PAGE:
Human Auditory Neurons More Sensitive Than Those Of Other Mammals

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The human ear is exquisitely tuned to discern different sound frequencies, whether such tones are high or low, near or far. But the ability of our ears pales in comparison to the remarkable knack of single neurons in our brains to distinguish between the very subtlest of frequency differences.

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Reporting in the Jan. 10 issue of the journal Nature, Dr. Itzhak Fried, professor of neurosurgery and director of the UCLA Epilepsy Surgery Program, and colleagues from Hebrew University and the Weizmann Institute of Science in Israel, show that in humans, a single auditory neuron in the brain exhibits an amazing selectivity to a very narrow sound-frequency range, roughly down to a tenth of an octave.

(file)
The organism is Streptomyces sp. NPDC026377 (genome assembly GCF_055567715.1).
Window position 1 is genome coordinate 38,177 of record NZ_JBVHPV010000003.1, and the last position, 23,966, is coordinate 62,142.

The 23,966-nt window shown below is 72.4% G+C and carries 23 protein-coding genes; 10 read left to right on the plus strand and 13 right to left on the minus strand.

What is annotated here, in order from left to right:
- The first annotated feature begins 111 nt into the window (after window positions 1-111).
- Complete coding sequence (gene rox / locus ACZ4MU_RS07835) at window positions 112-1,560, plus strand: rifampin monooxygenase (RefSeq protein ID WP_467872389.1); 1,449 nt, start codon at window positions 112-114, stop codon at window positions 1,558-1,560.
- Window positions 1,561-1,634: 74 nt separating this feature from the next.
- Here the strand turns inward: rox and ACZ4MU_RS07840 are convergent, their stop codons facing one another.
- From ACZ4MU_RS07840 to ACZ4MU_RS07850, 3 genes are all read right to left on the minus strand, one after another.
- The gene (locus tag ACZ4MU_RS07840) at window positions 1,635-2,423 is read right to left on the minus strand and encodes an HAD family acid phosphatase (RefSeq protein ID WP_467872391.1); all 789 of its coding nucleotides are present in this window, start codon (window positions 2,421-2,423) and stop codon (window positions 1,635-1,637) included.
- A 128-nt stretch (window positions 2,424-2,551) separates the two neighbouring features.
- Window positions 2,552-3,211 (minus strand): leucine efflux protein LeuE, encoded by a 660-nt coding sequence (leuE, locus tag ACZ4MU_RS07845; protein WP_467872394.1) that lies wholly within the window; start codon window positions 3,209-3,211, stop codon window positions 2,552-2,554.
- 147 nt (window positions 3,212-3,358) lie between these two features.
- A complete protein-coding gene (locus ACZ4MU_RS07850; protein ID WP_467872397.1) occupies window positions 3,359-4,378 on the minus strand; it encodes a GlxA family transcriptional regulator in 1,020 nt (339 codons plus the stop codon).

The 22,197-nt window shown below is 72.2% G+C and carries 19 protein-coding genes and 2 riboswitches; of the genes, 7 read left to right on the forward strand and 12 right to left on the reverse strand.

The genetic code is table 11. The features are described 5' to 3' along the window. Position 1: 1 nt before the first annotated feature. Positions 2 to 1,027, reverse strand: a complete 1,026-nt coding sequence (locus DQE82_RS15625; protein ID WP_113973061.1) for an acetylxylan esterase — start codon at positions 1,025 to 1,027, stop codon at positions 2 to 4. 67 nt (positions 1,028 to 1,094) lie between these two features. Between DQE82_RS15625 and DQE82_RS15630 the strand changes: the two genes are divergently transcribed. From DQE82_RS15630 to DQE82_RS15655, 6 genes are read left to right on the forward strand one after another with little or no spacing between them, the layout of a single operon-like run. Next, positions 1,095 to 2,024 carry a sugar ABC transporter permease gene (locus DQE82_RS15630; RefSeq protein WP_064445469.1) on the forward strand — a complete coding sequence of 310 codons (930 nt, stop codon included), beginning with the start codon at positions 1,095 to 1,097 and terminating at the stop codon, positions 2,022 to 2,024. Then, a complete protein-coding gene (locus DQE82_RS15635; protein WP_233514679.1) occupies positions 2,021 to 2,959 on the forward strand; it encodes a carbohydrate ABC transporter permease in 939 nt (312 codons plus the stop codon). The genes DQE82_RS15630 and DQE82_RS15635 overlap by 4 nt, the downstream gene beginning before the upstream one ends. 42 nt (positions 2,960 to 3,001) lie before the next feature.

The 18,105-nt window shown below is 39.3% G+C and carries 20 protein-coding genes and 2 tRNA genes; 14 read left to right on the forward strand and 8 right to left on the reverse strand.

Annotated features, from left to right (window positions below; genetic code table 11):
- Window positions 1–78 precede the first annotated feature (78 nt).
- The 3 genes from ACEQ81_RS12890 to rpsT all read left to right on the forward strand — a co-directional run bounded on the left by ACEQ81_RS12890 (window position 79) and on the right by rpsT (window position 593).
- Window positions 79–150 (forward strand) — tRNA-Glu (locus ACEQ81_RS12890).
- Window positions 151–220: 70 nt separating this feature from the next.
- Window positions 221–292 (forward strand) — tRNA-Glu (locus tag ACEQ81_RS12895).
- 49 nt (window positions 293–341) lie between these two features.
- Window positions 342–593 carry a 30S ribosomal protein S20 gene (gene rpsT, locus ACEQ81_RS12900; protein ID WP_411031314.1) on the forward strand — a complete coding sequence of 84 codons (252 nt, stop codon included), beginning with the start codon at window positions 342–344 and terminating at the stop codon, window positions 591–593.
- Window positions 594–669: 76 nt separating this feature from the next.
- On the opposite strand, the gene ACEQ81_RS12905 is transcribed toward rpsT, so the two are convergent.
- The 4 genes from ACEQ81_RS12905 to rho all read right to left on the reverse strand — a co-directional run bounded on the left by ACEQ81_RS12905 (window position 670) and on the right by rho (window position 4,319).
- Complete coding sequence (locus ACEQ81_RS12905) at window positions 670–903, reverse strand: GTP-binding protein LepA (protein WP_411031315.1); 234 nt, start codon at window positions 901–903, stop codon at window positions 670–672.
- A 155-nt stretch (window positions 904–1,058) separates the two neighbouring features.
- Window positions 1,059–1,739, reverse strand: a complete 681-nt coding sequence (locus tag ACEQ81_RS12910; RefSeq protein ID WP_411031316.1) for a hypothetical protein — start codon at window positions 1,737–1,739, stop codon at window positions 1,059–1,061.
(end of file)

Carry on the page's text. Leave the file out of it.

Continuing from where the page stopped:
In fact, the ability of such neurons to detect the slightest of differences in sound frequency far surpasses that of the human auditory nerve, which carries information from the hair cells of the inner ear to the brain's auditory cortex

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